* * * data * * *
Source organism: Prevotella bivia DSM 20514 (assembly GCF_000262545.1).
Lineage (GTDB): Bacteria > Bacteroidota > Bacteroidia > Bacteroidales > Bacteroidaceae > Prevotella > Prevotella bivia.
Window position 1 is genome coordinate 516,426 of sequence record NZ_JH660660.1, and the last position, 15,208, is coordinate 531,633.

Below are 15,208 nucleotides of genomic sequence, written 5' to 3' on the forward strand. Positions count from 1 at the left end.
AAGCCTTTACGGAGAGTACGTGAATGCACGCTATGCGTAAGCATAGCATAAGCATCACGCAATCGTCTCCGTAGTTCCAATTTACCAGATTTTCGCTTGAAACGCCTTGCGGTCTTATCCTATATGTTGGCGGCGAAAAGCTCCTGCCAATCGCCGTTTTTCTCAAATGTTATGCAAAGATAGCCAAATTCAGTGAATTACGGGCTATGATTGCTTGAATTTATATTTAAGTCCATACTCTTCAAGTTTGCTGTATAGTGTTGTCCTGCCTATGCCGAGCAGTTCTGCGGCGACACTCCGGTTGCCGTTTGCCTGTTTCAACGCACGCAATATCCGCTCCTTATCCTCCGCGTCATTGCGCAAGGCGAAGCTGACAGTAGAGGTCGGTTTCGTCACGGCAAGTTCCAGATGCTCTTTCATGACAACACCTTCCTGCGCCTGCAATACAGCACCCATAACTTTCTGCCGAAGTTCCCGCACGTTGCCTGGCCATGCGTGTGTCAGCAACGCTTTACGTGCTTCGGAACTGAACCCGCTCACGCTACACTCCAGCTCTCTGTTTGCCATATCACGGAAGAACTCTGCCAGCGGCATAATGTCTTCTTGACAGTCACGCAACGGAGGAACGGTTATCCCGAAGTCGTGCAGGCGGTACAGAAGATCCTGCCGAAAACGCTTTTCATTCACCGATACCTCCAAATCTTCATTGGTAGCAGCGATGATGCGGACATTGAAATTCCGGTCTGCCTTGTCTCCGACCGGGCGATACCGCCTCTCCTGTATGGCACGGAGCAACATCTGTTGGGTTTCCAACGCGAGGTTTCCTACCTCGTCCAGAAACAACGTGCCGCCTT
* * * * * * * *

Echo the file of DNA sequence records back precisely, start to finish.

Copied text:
Source organism: Prevotella bivia DSM 20514 (assembly GCF_000262545.1).
Lineage (GTDB): Bacteria > Bacteroidota > Bacteroidia > Bacteroidales > Bacteroidaceae > Prevotella > Prevotella bivia.
Window position 1 is genome coordinate 516,426 of sequence record NZ_JH660660.1, and the last position, 15,208, is coordinate 531,633.

Below are 15,208 nucleotides of genomic sequence, written 5' to 3' on the forward strand. Positions count from 1 at the left end.
AAGCCTTTACGGAGAGTACGTGAATGCACGCTATGCGTAAGCATAGCATAAGCATCACGCAATCGTCTCCGTAGTTCCAATTTACCAGATTTTCGCTTGAAACGCCTTGCGGTCTTATCCTATATGTTGGCGGCGAAAAGCTCCTGCCAATCGCCGTTTTTCTCAAATGTTATGCAAAGATAGCCAAATTCAGTGAATTACGGGCTATGATTGCTTGAATTTATATTTAAGTCCATACTCTTCAAGTTTGCTGTATAGTGTTGTCCTGCCTATGCCGAGCAGTTCTGCGGCGACACTCCGGTTGCCGTTTGCCTGTTTCAACGCACGCAATATCCGCTCCTTATCCTCCGCGTCATTGCGCAAGGCGAAGCTGACAGTAGAGGTCGGTTTCGTCACGGCAAGTTCCAGATGCTCTTTCATGACAACACCTTCCTGCGCCTGCAATACAGCACCCATAACTTTCTGCCGAAGTTCCCGCACGTTGCCTGGCCATGCGTGTGTCAGCAACGCTTTACGTGCTTCGGAACTGAACCCGCTCACGCTACACTCCAGCTCTCTGTTTGCCATATCACGGAAGAACTCTGCCAGCGGCATAATGTCTTCTTGACAGTCACGCAACGGAGGAACGGTTATCCCGAAGTCGTGCAGGCGGTACAGAAGATCCTGCCGAAAACGCTTTTCATTCACCGATACCTCCAAATCTTCATTGGTAGCAGCGATGATGCGGACATTGAAATTCCGGTCTGCCTTGTCTCCGACCGGGCGATACCGCCTCTCCTGTATGGCACGGAGCAACATCTGTTGGGTTTCCAACGCGAGGTTTCCTACCTCGTCCAGAAACAACGTGCCGCCTT